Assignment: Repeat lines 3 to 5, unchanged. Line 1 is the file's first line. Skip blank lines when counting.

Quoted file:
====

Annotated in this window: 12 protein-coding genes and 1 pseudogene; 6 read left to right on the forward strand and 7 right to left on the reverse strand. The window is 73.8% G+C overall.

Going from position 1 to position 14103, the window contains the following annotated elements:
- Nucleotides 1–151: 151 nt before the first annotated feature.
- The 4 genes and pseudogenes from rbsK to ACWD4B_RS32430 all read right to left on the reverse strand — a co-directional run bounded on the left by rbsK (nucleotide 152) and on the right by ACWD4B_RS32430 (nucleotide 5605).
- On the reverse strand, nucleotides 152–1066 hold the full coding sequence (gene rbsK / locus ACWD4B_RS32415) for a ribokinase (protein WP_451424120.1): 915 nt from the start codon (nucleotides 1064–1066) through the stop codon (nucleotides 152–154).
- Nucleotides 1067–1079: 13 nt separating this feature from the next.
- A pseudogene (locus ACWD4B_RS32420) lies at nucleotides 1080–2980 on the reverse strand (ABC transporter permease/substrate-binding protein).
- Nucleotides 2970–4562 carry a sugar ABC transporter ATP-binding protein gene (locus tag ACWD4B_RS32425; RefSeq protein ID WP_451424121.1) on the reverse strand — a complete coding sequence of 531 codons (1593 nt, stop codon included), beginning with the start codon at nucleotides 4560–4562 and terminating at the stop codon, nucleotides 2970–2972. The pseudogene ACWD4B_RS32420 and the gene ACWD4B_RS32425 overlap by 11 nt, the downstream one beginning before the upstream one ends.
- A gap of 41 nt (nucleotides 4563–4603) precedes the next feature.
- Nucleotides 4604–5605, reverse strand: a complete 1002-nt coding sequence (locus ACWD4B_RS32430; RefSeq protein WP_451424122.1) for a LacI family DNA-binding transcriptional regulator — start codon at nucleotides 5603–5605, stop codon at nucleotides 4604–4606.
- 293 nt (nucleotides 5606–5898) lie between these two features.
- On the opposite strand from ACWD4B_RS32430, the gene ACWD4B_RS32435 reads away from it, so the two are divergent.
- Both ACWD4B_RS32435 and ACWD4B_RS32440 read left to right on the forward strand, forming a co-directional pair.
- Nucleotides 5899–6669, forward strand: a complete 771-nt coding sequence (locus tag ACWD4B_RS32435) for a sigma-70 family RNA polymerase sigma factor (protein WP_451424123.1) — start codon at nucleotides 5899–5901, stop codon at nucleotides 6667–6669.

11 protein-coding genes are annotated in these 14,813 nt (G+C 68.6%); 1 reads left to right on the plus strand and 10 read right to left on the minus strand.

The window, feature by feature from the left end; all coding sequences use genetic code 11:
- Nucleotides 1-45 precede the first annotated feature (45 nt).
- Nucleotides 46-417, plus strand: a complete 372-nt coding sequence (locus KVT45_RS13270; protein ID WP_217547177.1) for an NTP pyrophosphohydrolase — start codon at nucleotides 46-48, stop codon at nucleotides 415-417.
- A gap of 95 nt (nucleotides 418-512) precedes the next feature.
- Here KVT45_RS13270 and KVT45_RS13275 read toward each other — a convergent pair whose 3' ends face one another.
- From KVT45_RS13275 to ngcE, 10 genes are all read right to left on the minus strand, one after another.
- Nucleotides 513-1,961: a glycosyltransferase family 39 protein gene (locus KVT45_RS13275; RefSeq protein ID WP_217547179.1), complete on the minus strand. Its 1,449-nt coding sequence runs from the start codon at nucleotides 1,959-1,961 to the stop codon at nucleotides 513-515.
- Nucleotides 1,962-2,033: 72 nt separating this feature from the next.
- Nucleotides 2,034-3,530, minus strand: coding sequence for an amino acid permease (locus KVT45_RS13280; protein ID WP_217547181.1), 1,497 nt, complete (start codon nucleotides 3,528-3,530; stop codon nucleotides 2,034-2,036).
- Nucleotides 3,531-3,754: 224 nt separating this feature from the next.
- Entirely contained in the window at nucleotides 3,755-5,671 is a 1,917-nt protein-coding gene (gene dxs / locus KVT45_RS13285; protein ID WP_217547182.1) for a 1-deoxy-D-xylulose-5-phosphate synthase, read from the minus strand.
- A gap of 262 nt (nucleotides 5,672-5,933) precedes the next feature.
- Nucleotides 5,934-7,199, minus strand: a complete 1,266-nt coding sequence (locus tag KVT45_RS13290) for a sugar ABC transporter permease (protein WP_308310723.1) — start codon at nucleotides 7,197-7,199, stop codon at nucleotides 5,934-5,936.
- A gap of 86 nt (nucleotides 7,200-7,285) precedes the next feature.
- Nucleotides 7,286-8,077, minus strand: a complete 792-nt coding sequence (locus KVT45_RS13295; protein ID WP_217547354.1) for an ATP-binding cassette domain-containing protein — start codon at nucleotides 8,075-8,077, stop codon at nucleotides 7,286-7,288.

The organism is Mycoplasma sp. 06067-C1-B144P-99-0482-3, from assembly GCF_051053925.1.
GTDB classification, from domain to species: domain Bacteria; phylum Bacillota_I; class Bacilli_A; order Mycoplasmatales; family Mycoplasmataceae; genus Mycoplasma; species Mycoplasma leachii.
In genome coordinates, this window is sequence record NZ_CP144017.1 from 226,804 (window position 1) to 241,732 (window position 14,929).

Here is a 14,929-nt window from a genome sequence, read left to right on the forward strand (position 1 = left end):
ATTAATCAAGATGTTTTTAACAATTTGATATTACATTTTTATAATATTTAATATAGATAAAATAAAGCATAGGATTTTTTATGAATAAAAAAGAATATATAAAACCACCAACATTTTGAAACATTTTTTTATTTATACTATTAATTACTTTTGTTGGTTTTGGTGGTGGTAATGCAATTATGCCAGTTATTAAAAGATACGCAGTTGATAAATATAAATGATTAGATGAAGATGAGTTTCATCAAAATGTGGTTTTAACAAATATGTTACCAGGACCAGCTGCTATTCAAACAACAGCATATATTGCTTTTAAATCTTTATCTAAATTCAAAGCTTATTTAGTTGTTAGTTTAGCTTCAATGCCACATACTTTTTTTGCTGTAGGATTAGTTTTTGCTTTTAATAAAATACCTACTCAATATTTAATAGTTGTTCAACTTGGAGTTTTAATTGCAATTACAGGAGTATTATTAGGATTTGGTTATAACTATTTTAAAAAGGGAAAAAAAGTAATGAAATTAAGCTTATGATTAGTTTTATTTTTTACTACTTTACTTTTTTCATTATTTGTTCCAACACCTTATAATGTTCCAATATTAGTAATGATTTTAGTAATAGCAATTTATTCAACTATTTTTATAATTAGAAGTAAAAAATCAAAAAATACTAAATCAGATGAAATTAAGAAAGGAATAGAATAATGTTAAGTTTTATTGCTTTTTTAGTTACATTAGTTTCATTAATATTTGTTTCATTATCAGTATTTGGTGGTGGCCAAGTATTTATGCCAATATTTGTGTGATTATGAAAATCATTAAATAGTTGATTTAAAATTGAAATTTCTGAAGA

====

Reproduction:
- Nucleotides 1–151: 151 nt before the first annotated feature.
- The 4 genes and pseudogenes from rbsK to ACWD4B_RS32430 all read right to left on the reverse strand — a co-directional run bounded on the left by rbsK (nucleotide 152) and on the right by ACWD4B_RS32430 (nucleotide 5605).
- On the reverse strand, nucleotides 152–1066 hold the full coding sequence (gene rbsK / locus ACWD4B_RS32415) for a ribokinase (protein WP_451424120.1): 915 nt from the start codon (nucleotides 1064–1066) through the stop codon (nucleotides 152–154).